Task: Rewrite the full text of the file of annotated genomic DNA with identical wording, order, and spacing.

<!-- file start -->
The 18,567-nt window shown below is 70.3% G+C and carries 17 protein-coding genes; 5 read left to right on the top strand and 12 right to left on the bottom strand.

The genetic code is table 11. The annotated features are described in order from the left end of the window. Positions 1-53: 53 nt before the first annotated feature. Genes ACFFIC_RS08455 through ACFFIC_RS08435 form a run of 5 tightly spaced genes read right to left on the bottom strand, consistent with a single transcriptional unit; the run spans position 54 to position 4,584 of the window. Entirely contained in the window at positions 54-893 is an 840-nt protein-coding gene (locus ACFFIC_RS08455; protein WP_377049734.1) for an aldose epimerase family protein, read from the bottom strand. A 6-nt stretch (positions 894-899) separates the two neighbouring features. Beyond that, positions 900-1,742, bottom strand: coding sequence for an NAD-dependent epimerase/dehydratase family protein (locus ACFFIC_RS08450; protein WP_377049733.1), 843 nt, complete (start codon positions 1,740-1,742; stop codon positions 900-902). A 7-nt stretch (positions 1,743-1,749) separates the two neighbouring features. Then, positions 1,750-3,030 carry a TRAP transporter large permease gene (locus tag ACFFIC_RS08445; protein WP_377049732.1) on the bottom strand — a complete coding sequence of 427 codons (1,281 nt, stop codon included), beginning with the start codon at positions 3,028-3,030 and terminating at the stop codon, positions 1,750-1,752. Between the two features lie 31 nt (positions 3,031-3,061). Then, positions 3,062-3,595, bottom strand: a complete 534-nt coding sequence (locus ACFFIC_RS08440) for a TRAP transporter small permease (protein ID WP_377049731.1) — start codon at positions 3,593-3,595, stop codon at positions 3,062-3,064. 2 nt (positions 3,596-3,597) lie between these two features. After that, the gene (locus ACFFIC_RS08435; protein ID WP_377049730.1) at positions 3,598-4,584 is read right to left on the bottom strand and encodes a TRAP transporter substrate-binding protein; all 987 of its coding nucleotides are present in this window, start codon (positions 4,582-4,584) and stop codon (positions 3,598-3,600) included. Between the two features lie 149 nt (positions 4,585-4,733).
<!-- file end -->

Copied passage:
The 18,567-nt window shown below is 70.3% G+C and carries 17 protein-coding genes; 5 read left to right on the top strand and 12 right to left on the bottom strand.

The genetic code is table 11. The annotated features are described in order from the left end of the window. Positions 1-53: 53 nt before the first annotated feature. Genes ACFFIC_RS08455 through ACFFIC_RS08435 form a run of 5 tightly spaced genes read right to left on the bottom strand, consistent with a single transcriptional unit; the run spans position 54 to position 4,584 of the window. Entirely contained in the window at positions 54-893 is an 840-nt protein-coding gene (locus ACFFIC_RS08455; protein WP_377049734.1) for an aldose epimerase family protein, read from the bottom strand. A 6-nt stretch (positions 894-899) separates the two neighbouring features. Beyond that, positions 900-1,742, bottom strand: coding sequence for an NAD-dependent epimerase/dehydratase family protein (locus ACFFIC_RS08450; protein WP_377049733.1), 843 nt, complete (start codon positions 1,740-1,742; stop codon positions 900-902). A 7-nt stretch (positions 1,743-1,749) separates the two neighbouring features. Then, positions 1,750-3,030 carry a TRAP transporter large permease gene (locus tag ACFFIC_RS08445; protein WP_377049732.1) on the bottom strand — a complete coding sequence of 427 codons (1,281 nt, stop codon included), beginning with the start codon at positions 3,028-3,030 and terminating at the stop codon, positions 1,750-1,752. Between the two features lie 31 nt (positions 3,031-3,061). Then, positions 3,062-3,595, bottom strand: a complete 534-nt coding sequence (locus ACFFIC_RS08440) for a TRAP transporter small permease (protein ID WP_377049731.1) — start codon at positions 3,593-3,595, stop codon at positions 3,062-3,064. 2 nt (positions 3,596-3,597) lie between these two features. After that, the gene (locus ACFFIC_RS08435; protein ID WP_377049730.1) at positions 3,598-4,584 is read right to left on the bottom strand and encodes a TRAP transporter substrate-binding protein; all 987 of its coding nucleotides are present in this window, start codon (positions 4,582-4,584) and stop codon (positions 3,598-3,600) included. Between the two features lie 149 nt (positions 4,585-4,733).